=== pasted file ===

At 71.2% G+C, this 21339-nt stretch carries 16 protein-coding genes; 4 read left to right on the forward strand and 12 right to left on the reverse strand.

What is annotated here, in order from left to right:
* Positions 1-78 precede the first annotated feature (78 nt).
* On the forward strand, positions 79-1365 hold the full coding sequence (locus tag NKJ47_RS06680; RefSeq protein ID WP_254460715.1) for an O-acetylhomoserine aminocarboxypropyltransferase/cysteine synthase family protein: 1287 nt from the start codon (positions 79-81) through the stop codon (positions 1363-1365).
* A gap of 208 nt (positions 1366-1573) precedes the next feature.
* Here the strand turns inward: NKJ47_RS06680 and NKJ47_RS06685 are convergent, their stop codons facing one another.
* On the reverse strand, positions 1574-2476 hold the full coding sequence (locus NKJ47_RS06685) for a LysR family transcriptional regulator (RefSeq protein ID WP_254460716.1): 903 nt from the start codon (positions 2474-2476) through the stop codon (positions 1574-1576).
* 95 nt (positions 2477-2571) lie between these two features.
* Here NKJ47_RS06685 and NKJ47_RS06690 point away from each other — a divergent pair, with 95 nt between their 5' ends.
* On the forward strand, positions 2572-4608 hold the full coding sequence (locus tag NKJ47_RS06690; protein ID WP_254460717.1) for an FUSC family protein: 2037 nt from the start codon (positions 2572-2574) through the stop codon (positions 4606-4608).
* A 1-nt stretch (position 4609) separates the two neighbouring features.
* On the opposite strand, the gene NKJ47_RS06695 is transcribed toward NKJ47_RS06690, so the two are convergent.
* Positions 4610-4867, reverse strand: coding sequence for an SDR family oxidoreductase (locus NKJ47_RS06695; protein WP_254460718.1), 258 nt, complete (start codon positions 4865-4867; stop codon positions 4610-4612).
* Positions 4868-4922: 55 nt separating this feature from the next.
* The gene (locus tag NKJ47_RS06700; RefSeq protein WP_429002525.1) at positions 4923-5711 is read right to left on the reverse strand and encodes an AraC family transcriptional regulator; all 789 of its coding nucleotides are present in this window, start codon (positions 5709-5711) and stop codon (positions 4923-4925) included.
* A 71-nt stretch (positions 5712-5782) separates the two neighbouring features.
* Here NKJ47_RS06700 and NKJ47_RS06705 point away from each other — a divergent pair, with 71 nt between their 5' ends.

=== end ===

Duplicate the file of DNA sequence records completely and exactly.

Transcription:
At 71.2% G+C, this 21339-nt stretch carries 16 protein-coding genes; 4 read left to right on the forward strand and 12 right to left on the reverse strand.

What is annotated here, in order from left to right:
* Positions 1-78 precede the first annotated feature (78 nt).
* On the forward strand, positions 79-1365 hold the full coding sequence (locus tag NKJ47_RS06680; RefSeq protein ID WP_254460715.1) for an O-acetylhomoserine aminocarboxypropyltransferase/cysteine synthase family protein: 1287 nt from the start codon (positions 79-81) through the stop codon (positions 1363-1365).
* A gap of 208 nt (positions 1366-1573) precedes the next feature.
* Here the strand turns inward: NKJ47_RS06680 and NKJ47_RS06685 are convergent, their stop codons facing one another.
* On the reverse strand, positions 1574-2476 hold the full coding sequence (locus NKJ47_RS06685) for a LysR family transcriptional regulator (RefSeq protein ID WP_254460716.1): 903 nt from the start codon (positions 2474-2476) through the stop codon (positions 1574-1576).
* 95 nt (positions 2477-2571) lie between these two features.
* Here NKJ47_RS06685 and NKJ47_RS06690 point away from each other — a divergent pair, with 95 nt between their 5' ends.
* On the forward strand, positions 2572-4608 hold the full coding sequence (locus tag NKJ47_RS06690; protein ID WP_254460717.1) for an FUSC family protein: 2037 nt from the start codon (positions 2572-2574) through the stop codon (positions 4606-4608).
* A 1-nt stretch (position 4609) separates the two neighbouring features.
* On the opposite strand, the gene NKJ47_RS06695 is transcribed toward NKJ47_RS06690, so the two are convergent.
* Positions 4610-4867, reverse strand: coding sequence for an SDR family oxidoreductase (locus NKJ47_RS06695; protein WP_254460718.1), 258 nt, complete (start codon positions 4865-4867; stop codon positions 4610-4612).
* Positions 4868-4922: 55 nt separating this feature from the next.
* The gene (locus tag NKJ47_RS06700; RefSeq protein WP_429002525.1) at positions 4923-5711 is read right to left on the reverse strand and encodes an AraC family transcriptional regulator; all 789 of its coding nucleotides are present in this window, start codon (positions 5709-5711) and stop codon (positions 4923-4925) included.
* A 71-nt stretch (positions 5712-5782) separates the two neighbouring features.
* Here NKJ47_RS06700 and NKJ47_RS06705 point away from each other — a divergent pair, with 71 nt between their 5' ends.